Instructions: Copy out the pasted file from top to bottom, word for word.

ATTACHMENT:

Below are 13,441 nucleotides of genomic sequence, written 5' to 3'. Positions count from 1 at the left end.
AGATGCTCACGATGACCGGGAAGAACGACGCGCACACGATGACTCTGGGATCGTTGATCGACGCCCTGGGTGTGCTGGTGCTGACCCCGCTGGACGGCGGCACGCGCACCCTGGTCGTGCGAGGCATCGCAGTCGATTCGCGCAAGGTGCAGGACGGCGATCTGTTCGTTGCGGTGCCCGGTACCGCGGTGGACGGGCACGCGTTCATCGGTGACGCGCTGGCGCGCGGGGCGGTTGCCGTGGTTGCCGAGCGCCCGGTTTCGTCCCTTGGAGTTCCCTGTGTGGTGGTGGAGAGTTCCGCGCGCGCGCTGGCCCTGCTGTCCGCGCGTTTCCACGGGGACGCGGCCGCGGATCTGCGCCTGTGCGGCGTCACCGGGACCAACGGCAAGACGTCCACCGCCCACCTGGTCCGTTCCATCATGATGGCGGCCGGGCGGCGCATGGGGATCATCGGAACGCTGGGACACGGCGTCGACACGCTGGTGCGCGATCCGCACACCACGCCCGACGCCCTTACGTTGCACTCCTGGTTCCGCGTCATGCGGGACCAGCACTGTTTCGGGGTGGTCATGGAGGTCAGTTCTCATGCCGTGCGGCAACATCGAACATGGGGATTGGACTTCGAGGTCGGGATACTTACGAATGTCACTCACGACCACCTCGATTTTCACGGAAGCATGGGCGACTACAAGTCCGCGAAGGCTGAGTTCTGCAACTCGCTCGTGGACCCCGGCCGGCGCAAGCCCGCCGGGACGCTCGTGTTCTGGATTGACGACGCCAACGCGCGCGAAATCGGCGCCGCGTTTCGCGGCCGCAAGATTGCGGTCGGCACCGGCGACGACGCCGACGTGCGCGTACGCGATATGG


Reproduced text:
Below are 13,441 nucleotides of genomic sequence, written 5' to 3'. Positions count from 1 at the left end.
AGATGCTCACGATGACCGGGAAGAACGACGCGCACACGATGACTCTGGGATCGTTGATCGACGCCCTGGGTGTGCTGGTGCTGACCCCGCTGGACGGCGGCACGCGCACCCTGGTCGTGCGAGGCATCGCAGTCGATTCGCGCAAGGTGCAGGACGGCGATCTGTTCGTTGCGGTGCCCGGTACCGCGGTGGACGGGCACGCGTTCATCGGTGACGCGCTGGCGCGCGGGGCGGTTGCCGTGGTTGCCGAGCGCCCGGTTTCGTCCCTTGGAGTTCCCTGTGTGGTGGTGGAGAGTTCCGCGCGCGCGCTGGCCCTGCTGTCCGCGCGTTTCCACGGGGACGCGGCCGCGGATCTGCGCCTGTGCGGCGTCACCGGGACCAACGGCAAGACGTCCACCGCCCACCTGGTCCGTTCCATCATGATGGCGGCCGGGCGGCGCATGGGGATCATCGGAACGCTGGGACACGGCGTCGACACGCTGGTGCGCGATCCGCACACCACGCCCGACGCCCTTACGTTGCACTCCTGGTTCCGCGTCATGCGGGACCAGCACTGTTTCGGGGTGGTCATGGAGGTCAGTTCTCATGCCGTGCGGCAACATCGAACATGGGGATTGGACTTCGAGGTCGGGATACTTACGAATGTCACTCACGACCACCTCGATTTTCACGGAAGCATGGGCGACTACAAGTCCGCGAAGGCTGAGTTCTGCAACTCGCTCGTGGACCCCGGCCGGCGCAAGCCCGCCGGGACGCTCGTGTTCTGGATTGACGACGCCAACGCGCGCGAAATCGGCGCCGCGTTTCGCGGCCGCAAGATTGCGGTCGGCACCGGCGACGACGCCGACGTGCGCGTACGCGATATGG